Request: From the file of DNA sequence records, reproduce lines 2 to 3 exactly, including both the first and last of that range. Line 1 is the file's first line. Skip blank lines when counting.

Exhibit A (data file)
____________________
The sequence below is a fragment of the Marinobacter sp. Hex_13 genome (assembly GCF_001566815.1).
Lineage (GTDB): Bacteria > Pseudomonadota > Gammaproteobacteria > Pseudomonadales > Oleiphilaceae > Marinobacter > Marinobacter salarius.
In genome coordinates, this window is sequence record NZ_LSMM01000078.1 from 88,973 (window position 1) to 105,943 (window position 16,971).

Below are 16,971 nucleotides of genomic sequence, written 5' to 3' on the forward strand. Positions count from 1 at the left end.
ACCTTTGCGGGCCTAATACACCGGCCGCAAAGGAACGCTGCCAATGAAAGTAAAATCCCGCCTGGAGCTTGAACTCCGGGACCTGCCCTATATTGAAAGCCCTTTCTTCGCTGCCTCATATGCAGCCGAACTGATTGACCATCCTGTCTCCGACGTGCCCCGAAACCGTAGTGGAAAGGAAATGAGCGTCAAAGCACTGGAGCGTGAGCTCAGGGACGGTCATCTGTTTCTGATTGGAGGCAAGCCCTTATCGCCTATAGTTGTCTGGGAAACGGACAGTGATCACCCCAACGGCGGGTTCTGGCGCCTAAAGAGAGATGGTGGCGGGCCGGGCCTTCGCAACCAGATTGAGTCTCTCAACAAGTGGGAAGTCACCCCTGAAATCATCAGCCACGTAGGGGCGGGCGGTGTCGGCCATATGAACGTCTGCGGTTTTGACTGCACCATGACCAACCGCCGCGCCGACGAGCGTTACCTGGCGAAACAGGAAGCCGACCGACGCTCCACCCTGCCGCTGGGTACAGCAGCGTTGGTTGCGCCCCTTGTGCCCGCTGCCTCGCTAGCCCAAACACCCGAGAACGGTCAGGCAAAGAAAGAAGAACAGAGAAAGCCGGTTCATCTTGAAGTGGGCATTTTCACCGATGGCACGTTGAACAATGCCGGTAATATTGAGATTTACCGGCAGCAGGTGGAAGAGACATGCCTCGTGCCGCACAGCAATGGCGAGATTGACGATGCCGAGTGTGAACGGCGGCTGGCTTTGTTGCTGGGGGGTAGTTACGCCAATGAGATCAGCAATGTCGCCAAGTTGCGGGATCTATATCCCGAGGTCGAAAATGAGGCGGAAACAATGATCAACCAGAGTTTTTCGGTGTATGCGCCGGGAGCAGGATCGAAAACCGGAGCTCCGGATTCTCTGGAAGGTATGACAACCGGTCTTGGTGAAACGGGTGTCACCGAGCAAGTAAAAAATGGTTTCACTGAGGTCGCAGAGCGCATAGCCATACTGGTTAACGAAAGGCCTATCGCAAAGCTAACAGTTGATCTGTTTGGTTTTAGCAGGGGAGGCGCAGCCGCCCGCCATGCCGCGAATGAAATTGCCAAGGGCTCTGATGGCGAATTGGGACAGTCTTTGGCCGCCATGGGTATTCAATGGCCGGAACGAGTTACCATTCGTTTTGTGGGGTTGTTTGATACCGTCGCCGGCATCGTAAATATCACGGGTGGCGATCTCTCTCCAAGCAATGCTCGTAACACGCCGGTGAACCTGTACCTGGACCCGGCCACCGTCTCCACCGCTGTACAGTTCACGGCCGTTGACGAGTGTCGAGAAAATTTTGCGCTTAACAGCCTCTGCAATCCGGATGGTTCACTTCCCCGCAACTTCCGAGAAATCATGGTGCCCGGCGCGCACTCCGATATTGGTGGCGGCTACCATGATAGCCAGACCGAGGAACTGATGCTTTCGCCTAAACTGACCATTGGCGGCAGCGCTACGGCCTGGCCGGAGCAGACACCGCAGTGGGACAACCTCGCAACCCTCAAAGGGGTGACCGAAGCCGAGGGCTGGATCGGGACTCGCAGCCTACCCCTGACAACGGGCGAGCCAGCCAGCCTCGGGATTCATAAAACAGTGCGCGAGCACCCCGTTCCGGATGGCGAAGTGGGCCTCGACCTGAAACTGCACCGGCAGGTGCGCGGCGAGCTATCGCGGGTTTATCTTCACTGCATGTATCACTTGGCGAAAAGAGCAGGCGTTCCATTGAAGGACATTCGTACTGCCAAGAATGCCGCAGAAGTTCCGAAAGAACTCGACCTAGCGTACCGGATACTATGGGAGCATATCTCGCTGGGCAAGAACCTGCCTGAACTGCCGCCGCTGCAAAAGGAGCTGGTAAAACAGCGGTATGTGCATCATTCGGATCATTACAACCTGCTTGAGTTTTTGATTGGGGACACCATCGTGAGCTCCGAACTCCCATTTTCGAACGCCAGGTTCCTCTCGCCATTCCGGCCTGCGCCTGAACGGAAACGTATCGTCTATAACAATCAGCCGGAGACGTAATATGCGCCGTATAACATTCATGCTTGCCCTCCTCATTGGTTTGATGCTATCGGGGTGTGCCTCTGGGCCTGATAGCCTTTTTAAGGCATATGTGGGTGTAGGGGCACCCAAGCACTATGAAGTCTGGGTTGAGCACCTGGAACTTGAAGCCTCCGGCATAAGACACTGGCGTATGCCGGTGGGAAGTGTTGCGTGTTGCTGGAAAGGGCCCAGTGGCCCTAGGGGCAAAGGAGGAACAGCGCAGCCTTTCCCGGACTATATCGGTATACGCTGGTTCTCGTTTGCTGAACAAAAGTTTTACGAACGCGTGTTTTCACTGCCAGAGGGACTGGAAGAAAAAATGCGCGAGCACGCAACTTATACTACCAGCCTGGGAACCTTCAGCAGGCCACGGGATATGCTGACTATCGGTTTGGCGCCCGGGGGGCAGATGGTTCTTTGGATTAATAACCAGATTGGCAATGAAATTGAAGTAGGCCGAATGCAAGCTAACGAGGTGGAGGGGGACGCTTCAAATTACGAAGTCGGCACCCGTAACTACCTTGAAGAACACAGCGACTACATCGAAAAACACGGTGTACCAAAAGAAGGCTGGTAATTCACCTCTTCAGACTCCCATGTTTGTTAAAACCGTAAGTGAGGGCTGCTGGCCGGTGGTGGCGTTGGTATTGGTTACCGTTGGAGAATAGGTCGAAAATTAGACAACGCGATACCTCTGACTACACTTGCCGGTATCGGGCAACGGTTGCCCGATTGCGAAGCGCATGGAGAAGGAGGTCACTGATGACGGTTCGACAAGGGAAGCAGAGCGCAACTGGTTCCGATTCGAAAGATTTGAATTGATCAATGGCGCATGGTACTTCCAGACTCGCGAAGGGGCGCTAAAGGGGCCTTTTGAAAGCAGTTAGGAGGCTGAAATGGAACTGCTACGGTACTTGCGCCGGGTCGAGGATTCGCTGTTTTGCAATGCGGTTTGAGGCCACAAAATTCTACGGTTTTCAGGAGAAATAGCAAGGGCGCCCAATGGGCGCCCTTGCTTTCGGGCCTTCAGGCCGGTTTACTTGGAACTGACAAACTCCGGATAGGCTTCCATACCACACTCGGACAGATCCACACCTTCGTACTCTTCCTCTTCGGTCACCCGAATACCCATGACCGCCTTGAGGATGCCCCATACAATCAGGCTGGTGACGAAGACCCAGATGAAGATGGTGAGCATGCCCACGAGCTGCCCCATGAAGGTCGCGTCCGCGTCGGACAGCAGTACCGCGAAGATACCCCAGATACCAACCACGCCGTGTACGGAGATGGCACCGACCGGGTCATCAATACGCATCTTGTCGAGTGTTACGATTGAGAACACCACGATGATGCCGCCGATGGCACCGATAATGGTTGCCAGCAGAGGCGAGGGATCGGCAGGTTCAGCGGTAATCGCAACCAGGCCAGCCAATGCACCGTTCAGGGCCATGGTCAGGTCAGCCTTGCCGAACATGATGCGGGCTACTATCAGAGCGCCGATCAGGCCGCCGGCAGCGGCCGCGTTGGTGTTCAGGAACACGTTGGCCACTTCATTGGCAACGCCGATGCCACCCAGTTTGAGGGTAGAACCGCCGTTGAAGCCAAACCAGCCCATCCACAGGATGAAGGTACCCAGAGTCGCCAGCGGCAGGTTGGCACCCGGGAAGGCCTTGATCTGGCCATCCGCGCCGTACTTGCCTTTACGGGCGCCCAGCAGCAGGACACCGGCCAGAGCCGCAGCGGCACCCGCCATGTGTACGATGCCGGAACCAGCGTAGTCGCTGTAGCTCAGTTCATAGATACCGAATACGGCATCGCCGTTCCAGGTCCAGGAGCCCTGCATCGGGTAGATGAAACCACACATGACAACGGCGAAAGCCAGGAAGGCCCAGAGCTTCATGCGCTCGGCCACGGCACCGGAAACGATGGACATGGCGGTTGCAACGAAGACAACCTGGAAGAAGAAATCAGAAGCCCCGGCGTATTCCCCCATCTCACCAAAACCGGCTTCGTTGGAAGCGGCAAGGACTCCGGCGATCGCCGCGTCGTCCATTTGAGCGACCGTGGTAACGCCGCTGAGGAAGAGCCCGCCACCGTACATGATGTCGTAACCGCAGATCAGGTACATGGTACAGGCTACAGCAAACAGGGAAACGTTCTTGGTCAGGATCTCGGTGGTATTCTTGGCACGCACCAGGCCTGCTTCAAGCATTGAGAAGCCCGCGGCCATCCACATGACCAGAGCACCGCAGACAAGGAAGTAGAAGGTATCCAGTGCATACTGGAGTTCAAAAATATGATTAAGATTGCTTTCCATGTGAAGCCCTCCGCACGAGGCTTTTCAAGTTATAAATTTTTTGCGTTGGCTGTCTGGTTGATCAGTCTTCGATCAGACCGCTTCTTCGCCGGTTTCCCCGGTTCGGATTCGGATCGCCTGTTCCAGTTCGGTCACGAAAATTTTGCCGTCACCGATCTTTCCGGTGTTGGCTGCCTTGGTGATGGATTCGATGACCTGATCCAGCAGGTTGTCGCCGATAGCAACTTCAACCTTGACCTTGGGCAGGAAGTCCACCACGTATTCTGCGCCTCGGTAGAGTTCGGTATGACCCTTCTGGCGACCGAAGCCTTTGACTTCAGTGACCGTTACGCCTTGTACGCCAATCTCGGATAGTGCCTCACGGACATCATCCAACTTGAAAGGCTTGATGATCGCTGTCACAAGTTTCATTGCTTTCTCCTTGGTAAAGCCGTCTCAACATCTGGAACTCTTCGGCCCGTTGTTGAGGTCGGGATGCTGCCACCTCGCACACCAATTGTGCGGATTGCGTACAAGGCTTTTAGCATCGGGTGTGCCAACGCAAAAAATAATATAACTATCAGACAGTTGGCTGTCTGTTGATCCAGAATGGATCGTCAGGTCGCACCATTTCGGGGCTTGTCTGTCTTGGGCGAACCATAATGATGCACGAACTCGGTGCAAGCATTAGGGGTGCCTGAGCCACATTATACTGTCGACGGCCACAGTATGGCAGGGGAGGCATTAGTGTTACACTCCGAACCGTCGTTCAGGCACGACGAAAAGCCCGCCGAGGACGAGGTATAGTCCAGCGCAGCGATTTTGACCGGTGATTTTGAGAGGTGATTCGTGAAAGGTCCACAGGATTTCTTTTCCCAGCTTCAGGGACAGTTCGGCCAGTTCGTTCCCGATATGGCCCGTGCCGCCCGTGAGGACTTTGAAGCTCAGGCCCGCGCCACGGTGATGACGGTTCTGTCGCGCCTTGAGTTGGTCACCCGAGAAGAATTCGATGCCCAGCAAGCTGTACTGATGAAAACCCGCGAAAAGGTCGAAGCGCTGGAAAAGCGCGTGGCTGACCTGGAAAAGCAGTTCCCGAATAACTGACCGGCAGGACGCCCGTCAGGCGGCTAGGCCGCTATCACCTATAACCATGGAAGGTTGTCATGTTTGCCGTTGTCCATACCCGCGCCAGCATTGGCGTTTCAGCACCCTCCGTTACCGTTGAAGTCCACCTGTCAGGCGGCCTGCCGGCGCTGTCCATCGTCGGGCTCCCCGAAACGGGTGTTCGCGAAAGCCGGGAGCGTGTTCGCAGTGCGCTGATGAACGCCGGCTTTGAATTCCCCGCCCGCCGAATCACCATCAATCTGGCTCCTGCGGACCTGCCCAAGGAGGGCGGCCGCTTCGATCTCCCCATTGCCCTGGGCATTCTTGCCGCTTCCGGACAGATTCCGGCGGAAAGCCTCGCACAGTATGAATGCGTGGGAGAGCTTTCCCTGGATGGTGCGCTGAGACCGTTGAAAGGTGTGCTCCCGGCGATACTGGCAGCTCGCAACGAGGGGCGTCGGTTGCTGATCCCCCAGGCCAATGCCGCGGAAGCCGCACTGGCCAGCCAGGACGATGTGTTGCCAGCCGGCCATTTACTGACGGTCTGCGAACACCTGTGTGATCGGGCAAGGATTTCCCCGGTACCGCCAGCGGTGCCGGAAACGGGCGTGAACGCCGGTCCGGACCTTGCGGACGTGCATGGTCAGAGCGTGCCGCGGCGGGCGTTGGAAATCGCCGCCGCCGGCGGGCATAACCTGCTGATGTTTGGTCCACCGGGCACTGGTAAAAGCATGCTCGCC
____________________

Lineage (GTDB): Bacteria > Pseudomonadota > Gammaproteobacteria > Pseudomonadales > Oleiphilaceae > Marinobacter > Marinobacter salarius.
In genome coordinates, this window is sequence record NZ_LSMM01000078.1 from 88,973 (window position 1) to 105,943 (window position 16,971).